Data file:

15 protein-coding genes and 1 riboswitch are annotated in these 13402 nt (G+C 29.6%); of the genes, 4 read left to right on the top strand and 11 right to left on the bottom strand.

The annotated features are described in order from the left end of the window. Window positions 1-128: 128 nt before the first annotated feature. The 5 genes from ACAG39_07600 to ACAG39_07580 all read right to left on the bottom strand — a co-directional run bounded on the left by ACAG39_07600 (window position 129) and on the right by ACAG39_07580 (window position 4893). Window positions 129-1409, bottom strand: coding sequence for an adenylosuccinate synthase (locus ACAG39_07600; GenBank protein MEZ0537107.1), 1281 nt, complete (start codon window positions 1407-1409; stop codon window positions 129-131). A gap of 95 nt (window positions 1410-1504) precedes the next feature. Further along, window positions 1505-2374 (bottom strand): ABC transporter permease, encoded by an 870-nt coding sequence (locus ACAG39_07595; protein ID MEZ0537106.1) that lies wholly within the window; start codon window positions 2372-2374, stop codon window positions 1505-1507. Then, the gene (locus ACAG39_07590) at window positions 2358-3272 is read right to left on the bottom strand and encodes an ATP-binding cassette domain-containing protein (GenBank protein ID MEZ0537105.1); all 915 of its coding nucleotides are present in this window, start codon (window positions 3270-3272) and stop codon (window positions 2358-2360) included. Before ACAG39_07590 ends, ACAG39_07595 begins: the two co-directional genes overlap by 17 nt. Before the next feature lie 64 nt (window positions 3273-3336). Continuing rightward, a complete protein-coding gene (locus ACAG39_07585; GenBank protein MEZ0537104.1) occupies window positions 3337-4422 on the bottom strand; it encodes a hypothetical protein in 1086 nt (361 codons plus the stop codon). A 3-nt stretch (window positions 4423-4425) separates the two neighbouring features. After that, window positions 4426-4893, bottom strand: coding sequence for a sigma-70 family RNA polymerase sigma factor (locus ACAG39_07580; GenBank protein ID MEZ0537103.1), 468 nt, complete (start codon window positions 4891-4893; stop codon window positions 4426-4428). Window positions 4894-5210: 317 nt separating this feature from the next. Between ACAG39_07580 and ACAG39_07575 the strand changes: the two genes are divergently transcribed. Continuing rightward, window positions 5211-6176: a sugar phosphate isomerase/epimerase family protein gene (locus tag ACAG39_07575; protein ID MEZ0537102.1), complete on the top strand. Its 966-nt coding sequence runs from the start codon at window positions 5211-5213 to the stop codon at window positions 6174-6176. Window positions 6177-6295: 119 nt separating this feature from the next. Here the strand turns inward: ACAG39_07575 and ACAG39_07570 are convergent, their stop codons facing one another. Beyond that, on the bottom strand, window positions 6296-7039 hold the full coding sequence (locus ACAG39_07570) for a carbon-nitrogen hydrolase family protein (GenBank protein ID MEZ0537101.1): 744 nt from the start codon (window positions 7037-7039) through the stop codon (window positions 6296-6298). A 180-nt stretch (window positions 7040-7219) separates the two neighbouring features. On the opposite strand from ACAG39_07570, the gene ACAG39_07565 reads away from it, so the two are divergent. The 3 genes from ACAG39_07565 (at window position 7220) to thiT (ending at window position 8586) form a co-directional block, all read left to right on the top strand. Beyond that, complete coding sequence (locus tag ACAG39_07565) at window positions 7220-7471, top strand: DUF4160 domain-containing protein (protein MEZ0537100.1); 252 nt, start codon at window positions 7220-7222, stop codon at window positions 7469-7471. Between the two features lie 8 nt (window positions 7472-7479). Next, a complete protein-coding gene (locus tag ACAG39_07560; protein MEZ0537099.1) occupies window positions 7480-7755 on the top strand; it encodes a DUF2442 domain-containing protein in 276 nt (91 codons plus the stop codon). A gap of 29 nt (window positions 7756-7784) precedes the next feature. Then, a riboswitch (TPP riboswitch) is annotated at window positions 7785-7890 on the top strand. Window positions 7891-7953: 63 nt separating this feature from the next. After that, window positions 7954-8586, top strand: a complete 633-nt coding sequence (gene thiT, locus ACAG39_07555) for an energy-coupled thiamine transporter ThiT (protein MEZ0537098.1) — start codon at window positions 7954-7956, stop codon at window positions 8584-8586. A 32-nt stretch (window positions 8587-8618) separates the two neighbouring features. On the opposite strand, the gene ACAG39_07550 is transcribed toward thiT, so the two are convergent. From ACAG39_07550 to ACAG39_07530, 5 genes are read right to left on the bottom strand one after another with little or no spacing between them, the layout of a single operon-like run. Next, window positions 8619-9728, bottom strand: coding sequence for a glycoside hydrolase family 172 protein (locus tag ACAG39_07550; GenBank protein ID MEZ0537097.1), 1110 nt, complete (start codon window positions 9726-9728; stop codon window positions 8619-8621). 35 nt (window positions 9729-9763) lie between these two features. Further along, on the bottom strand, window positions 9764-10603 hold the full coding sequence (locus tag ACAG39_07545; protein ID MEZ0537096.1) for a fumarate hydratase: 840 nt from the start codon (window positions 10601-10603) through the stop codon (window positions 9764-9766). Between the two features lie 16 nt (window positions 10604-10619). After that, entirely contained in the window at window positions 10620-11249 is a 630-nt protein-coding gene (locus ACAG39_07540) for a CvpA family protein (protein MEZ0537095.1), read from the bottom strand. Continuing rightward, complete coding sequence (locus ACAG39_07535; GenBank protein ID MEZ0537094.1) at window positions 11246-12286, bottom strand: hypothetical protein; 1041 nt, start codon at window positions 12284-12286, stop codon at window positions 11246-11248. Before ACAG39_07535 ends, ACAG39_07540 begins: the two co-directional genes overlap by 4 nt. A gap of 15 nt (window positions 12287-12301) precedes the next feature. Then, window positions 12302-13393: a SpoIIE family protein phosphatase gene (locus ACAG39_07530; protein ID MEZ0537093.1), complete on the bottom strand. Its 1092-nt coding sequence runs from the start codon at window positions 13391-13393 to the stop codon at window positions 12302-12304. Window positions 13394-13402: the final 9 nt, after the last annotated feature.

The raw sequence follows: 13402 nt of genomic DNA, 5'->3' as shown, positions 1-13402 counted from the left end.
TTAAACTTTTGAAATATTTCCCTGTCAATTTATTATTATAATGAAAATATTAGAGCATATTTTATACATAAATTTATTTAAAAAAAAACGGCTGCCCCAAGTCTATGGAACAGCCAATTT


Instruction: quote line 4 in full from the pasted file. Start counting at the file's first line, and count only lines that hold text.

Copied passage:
TTAAACTTTTGAAATATTTCCCTGTCAATTTATTATTATAATGAAAATATTAGAGCATATTTTATACATAAATTTATTTAAAAAAAAACGGCTGCCCCAAGTCTATGGAACAGCCAATTT